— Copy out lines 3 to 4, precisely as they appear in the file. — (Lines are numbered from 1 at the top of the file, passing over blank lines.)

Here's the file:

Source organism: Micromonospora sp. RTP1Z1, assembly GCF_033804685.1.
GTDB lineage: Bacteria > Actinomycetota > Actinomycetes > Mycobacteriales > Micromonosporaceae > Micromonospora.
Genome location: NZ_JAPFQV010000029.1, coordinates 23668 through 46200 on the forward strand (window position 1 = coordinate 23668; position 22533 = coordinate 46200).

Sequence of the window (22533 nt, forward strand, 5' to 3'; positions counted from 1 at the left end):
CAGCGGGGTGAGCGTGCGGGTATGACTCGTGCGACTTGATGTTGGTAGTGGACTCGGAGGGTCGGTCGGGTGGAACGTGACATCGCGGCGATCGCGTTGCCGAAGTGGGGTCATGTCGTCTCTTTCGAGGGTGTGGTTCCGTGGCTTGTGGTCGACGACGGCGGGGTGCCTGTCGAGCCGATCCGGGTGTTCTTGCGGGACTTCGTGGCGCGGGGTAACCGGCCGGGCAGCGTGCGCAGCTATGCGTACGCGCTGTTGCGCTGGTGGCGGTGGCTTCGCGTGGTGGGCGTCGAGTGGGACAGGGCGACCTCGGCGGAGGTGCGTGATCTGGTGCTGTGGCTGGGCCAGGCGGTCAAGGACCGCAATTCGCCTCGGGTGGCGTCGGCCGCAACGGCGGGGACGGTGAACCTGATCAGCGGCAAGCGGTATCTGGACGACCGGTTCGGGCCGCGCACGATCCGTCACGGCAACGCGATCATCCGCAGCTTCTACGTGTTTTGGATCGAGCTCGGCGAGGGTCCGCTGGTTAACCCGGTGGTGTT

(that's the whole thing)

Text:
Genome location: NZ_JAPFQV010000029.1, coordinates 23668 through 46200 on the forward strand (window position 1 = coordinate 23668; position 22533 = coordinate 46200).

Sequence of the window (22533 nt, forward strand, 5' to 3'; positions counted from 1 at the left end):